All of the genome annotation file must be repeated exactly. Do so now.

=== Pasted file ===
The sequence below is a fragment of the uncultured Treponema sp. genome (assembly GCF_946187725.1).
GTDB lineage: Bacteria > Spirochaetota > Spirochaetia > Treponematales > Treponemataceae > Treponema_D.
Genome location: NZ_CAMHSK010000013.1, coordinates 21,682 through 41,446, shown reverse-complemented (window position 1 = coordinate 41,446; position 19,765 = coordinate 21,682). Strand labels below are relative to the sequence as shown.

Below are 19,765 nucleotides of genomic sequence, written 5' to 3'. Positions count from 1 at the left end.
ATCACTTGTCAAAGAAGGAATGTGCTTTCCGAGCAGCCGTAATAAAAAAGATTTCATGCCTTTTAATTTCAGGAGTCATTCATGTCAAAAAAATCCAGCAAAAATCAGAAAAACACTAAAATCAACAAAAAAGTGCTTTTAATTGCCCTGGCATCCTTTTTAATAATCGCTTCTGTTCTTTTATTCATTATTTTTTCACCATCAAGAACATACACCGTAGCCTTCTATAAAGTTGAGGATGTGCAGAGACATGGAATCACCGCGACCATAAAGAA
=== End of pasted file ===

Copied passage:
The sequence below is a fragment of the uncultured Treponema sp. genome (assembly GCF_946187725.1).
GTDB lineage: Bacteria > Spirochaetota > Spirochaetia > Treponematales > Treponemataceae > Treponema_D.
Genome location: NZ_CAMHSK010000013.1, coordinates 21,682 through 41,446, shown reverse-complemented (window position 1 = coordinate 41,446; position 19,765 = coordinate 21,682). Strand labels below are relative to the sequence as shown.

Below are 19,765 nucleotides of genomic sequence, written 5' to 3'. Positions count from 1 at the left end.
ATCACTTGTCAAAGAAGGAATGTGCTTTCCGAGCAGCCGTAATAAAAAAGATTTCATGCCTTTTAATTTCAGGAGTCATTCATGTCAAAAAAATCCAGCAAAAATCAGAAAAACACTAAAATCAACAAAAAAGTGCTTTTAATTGCCCTGGCATCCTTTTTAATAATCGCTTCTGTTCTTTTATTCATTATTTTTTCACCATCAAGAACATACACCGTAGCCTTCTATAAAGTTGAGGATGTGCAGAGACATGGAATCACCGCGACCATAAAGAA